Ahmed Alasalli: The Idea
Guitarability, believe it or not, started with a lie.
You see, I’m not a guitar expert. In fact, I’m barely even a guitarist, despite what my wife thinks. I’ve always thought being a guitarist would be cool. That’s why I pretended I was one. And that’s what led me to where I am now. Here’s how it happened:
It was May 2012. I had never picked up a guitar in my life. This was news to my wife. When we first started dating, I told her that I knew how to play. She remembered. She bought me a beautiful Spanish Jopi model from Francisco Bros Guitars. She waited for me to play. She’s still waiting.
The easy thing to do would have been to admit my lie, return the instrument, and move on with my life. Instead, I decided to learn guitar; I couldn’t let my wife down. I turned it into a part time job, practicing 3-4 hours a day during the week, and turning weekends into two-day practice sessions. I couldn’t put it down, no matter how much it hurt.
I signed up for an online class and began to progress quickly. I took a 30-day vacation from work – and spent it all playing guitar! I learned a valuable lesson about this wonderful and horrible instrument: playing it produces equal parts frustration and joy, and they are often indistinguishable. Just when you think you’ve mastered that new skill, you haven’t. Your mind reverts back to easy things instead of challenging ones. Eventually, the easy ones become boring, and that’s when you’ve hit a wall.
I had two moments of frustration that I still remember. The first was related to barre chords. Playing them gave my thumb and wrist unbearable pain. The second occurred while playing one of the exercises assigned to me: a very simple blues strut. The chords were easy to play and the tempo was slow. Yet, I failed constantly. I knew what I was doing wrong, but somehow I repeated my mistakes. I felt miserable.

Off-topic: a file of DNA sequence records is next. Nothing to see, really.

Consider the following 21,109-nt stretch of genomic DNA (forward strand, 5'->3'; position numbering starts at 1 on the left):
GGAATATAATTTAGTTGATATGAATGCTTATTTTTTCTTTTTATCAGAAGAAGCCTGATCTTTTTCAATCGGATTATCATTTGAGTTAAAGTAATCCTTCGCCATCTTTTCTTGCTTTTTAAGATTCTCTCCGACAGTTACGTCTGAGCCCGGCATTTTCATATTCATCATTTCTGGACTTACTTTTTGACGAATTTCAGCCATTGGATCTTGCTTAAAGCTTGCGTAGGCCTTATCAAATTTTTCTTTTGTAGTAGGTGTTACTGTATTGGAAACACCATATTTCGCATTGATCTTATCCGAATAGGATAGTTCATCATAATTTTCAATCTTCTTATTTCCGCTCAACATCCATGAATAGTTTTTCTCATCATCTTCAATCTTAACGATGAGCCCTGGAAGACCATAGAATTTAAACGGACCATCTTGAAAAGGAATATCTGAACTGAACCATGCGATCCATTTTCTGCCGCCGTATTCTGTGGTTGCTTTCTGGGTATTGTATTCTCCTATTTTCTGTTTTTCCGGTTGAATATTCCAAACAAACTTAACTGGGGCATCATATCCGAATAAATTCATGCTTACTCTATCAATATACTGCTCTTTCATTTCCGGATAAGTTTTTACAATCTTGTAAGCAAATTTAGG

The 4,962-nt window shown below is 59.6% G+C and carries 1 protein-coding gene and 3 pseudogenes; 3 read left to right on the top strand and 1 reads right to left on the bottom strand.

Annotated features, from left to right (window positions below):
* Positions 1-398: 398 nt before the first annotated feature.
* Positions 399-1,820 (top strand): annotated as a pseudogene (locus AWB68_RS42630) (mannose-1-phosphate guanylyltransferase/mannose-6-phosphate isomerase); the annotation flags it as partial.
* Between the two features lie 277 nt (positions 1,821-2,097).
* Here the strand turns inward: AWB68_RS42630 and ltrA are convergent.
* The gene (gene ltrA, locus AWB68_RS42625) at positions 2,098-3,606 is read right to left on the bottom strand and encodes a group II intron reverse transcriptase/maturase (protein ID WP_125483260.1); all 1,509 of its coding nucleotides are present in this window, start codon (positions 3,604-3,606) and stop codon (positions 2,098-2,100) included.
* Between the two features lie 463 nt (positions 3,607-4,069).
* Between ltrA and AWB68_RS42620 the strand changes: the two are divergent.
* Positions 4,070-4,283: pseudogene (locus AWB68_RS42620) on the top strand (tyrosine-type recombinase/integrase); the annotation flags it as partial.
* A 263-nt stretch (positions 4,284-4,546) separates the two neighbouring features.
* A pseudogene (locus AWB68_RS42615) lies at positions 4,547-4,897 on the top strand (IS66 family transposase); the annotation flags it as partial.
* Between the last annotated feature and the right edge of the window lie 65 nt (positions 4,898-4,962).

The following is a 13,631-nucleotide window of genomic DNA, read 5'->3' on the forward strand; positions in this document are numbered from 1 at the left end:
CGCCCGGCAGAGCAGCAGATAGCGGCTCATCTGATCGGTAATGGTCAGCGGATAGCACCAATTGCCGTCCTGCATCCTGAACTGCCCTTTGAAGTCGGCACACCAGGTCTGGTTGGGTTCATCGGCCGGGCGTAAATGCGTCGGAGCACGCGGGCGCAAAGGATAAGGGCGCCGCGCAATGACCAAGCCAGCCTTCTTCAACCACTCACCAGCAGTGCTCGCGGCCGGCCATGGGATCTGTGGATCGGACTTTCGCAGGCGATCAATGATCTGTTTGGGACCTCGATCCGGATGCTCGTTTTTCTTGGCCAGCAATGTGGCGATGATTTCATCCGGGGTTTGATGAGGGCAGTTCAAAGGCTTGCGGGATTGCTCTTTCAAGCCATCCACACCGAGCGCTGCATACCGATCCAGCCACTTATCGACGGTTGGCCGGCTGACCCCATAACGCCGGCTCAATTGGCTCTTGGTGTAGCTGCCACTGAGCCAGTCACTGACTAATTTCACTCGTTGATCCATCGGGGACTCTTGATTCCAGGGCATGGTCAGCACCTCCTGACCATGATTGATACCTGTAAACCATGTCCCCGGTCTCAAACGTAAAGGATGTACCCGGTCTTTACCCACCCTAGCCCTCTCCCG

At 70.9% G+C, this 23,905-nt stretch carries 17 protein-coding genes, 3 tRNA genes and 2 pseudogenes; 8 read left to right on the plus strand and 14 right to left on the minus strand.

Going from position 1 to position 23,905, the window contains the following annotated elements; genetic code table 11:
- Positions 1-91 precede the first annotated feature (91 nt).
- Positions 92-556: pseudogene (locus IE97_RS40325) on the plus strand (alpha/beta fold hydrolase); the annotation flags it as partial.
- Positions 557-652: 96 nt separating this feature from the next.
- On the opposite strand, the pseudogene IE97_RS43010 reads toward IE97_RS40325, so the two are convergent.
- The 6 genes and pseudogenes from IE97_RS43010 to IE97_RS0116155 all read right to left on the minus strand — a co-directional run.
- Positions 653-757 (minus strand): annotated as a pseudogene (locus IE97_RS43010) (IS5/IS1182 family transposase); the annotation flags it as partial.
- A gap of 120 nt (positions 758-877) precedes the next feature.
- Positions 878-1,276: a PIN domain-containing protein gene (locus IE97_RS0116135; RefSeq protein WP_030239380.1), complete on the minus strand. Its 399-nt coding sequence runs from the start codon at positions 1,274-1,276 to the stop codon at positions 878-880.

The mistake with the blues strut exercise is common: timing. I was either early or late. My mind would drift off and I would play on the downbeat rather than the off beats. I tried muting the backing track, creating custom metronomes… I even went through the trouble of syncing the wavelengths of the exercise video, backing track, and Guitar Pro file in Logic Pro so I could have a visual indicator of where the off beats were. I started counting the rhythms, tapping my feet, moving my body. All the recommended remedies failed to help me.
In my three years practicing the guitar I have downloaded at least 50 guitar-related apps for my iPad and iPhone alone! Living in Saudi Arabia, guitar classes and teachers are extremely hard to come by. My first experience with a teacher was a one on one session in Barcelona in October 2014. But after returning home, I needed to use technology to my advantage.
I spent about 18 months with an online coach. He was a fantastic teacher, and the experience was invaluable. In fact, that’s what was frustrating: Here I had access to this great teacher, yet I wasn’t fully benefitting from what he offered. The interaction wasn’t spontaneous – it wasn’t instant. I still had to do everything alone, send it, and then wait for the feedback. There had to be a way to use his expertise while eliminating the needless wait time.
I had to find a better way to learn and practice without spending thousands of dollars on distractions and toys. Why wasn’t there an app on PC or Mobile that could do all the above for me? Why wasn’t there a structure that allowed me to progress based on my effort and ability? Why was everything marketed towards buying music that I already own?
Even with the online guitar lessons, the DVDs, and all the apps, I have failed to improve my guitar ability at the speed I desired. I’ve been playing guitar for more than 3 years now; I’m an intermediate beginner. I know how to move both hands around the guitar, I can read guitar tab, and I can play simple music and melodies. I still can’t play a full song for an audience.
Without the luxury of a full-time in-person coach, I felt lonely and desperate for immediate feedback. I couldn’t be the only one feeling this way. My problems – and others’ problems – needed a solution.
I can’t bear the thought of giving up practicing guitar. I’ve turned my efforts to the development of the app that will get me where I want to be. You could say I’ve invested in myself. Really, I’ve just found a better way.
I am not a guitarist, but I will be. No lie this time.
Welcome to Guitarability.